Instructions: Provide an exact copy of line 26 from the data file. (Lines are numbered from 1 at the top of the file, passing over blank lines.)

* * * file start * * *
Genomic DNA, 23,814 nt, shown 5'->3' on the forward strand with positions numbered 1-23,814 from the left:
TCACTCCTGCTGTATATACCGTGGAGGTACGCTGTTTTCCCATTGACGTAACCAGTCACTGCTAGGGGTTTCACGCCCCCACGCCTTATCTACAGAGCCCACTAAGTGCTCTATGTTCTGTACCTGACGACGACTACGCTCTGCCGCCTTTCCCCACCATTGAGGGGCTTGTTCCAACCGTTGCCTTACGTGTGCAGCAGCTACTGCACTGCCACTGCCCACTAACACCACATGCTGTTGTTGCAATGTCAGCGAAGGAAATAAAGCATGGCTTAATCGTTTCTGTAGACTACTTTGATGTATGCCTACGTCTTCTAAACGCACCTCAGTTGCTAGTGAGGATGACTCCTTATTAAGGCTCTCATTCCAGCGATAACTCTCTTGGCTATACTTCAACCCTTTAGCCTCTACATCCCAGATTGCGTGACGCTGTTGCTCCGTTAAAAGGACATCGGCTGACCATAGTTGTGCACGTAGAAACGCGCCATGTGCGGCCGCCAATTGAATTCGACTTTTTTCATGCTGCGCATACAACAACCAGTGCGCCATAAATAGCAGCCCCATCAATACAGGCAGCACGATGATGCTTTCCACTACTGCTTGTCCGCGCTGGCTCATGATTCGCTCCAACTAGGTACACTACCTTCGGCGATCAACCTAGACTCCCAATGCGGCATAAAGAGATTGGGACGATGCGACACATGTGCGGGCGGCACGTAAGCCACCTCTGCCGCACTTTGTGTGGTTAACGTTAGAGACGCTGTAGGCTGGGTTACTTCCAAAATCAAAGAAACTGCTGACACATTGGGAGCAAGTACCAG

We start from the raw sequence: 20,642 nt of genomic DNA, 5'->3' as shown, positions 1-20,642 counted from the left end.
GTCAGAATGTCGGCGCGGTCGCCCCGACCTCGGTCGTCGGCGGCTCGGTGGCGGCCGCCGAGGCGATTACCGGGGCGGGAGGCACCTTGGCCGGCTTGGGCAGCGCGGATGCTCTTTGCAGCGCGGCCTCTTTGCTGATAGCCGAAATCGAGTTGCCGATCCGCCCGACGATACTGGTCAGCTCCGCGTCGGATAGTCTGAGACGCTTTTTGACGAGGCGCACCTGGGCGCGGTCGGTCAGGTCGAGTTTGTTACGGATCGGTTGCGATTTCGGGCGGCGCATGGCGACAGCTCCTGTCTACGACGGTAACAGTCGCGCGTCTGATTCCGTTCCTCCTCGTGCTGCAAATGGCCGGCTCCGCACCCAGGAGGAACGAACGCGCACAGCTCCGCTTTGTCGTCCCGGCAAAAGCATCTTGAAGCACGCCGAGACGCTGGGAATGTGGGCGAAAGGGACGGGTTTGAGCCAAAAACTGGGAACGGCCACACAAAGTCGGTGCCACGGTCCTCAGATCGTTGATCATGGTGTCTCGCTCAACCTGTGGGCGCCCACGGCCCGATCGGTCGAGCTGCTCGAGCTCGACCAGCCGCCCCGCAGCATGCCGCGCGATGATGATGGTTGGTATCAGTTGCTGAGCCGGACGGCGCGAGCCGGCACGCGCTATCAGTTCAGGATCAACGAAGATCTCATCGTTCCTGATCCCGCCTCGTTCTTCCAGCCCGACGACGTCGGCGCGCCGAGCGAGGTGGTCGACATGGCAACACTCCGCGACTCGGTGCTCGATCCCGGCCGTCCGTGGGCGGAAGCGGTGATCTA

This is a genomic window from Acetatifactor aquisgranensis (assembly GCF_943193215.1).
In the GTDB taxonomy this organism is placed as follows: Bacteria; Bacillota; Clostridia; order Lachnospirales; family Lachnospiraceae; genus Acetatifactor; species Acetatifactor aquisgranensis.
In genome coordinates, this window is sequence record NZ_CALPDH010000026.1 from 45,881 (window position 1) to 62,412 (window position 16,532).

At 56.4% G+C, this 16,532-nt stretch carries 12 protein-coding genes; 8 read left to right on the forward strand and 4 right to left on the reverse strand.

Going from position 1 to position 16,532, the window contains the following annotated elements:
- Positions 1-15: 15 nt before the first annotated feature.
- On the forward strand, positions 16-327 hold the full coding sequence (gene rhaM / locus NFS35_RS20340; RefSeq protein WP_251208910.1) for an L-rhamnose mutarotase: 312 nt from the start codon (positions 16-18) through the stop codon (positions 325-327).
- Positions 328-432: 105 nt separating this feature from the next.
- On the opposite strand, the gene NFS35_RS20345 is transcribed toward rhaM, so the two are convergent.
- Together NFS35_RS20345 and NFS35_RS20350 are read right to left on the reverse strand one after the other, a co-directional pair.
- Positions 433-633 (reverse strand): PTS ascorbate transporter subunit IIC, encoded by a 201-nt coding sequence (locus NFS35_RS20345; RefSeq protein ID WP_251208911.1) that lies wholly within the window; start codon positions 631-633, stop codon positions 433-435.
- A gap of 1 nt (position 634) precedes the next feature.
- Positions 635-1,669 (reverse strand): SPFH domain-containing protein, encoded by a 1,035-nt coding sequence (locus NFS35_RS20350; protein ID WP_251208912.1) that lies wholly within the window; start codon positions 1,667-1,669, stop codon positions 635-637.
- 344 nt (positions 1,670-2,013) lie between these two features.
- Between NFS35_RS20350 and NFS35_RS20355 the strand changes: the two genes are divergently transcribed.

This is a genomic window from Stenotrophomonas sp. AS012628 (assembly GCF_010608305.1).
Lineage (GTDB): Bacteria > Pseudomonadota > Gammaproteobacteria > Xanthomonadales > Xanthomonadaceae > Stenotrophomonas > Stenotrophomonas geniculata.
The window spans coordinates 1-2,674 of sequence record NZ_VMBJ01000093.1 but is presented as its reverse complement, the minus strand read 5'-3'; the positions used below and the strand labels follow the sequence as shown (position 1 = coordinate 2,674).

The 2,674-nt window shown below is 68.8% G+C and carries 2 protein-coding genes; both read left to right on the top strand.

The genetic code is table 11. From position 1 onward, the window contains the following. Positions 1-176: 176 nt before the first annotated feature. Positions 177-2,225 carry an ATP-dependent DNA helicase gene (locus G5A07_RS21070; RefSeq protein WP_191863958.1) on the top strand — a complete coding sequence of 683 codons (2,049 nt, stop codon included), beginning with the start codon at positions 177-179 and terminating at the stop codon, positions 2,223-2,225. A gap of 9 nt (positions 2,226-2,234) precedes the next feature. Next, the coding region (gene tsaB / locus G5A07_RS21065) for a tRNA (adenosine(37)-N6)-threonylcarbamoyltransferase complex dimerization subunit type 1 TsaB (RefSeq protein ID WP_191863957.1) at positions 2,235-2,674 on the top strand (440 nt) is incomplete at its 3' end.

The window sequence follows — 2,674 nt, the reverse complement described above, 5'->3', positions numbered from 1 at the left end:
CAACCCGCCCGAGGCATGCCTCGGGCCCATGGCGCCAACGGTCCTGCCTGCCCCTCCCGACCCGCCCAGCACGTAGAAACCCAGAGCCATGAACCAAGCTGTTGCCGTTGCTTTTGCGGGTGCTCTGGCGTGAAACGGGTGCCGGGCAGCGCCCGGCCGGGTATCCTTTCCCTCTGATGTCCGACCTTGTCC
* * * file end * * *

CAACCCGCCCGAGGCATGCCTCGGGCCCATGGCGCCAACGGTCCTGCCTGCCCCTCCCGACCCGCCCAGCACGTAGAAACCCAGAGCCATGAACCAAGCTGTTGCCGTTGCTTTTGCGGGTGCTCTGGCGTGAAACGGGTGCCGGGCAGCGCCCGGCCGGGTATCCTTTCCCTCTGATGTCCGACCTTGTCC